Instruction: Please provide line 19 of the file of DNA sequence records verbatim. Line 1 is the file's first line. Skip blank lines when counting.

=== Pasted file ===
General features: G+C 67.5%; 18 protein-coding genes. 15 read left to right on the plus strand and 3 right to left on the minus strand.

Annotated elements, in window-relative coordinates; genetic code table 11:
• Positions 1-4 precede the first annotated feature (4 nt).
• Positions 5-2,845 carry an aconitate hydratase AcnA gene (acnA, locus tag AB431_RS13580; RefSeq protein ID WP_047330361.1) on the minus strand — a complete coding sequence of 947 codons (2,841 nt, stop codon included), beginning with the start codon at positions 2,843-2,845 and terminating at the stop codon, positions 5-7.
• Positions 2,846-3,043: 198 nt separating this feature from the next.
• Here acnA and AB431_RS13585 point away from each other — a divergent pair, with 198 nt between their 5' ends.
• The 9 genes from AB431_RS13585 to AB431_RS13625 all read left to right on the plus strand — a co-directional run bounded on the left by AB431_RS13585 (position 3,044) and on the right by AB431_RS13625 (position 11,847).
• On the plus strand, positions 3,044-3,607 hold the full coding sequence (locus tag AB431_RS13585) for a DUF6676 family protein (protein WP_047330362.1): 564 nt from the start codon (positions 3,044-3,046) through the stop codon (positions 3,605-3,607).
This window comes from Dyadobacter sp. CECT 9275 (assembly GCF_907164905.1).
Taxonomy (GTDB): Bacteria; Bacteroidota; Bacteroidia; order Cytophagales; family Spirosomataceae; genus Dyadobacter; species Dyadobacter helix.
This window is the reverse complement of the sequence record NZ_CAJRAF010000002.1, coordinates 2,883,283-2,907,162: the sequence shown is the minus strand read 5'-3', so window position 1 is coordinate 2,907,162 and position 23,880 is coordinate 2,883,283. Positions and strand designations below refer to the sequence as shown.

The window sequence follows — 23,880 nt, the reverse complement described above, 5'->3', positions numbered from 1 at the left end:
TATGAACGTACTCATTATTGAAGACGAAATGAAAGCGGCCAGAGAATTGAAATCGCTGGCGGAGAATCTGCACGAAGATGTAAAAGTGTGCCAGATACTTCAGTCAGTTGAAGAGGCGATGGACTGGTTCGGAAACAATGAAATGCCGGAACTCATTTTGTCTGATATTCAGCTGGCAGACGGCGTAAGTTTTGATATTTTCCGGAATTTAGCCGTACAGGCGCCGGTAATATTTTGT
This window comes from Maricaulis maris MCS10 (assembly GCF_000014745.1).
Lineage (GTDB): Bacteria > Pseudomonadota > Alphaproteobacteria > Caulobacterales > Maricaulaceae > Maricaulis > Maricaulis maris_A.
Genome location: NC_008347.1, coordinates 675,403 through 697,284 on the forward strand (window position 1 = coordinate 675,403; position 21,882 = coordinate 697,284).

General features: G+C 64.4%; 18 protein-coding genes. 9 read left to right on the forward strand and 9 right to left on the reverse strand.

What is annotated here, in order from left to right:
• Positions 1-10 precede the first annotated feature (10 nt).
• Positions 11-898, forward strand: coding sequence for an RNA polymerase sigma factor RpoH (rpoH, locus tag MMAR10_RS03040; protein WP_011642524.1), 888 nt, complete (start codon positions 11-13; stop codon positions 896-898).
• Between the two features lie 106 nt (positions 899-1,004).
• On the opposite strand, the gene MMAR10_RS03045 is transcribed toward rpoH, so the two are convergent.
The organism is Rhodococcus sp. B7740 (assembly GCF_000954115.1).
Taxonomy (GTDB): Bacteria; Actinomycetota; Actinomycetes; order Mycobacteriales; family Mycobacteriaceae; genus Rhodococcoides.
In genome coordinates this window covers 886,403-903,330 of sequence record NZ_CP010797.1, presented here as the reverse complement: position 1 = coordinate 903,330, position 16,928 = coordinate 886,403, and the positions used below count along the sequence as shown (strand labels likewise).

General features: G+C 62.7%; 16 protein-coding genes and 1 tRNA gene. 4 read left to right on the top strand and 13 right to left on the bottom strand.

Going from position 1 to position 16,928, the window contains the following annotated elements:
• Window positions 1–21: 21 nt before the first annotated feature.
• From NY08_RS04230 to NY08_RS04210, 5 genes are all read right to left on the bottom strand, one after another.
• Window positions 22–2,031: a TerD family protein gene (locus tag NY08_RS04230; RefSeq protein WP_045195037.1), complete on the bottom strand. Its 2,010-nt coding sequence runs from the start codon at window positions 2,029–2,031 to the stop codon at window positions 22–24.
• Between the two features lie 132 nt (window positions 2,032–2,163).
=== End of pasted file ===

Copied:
• Positions 1-10 precede the first annotated feature (10 nt).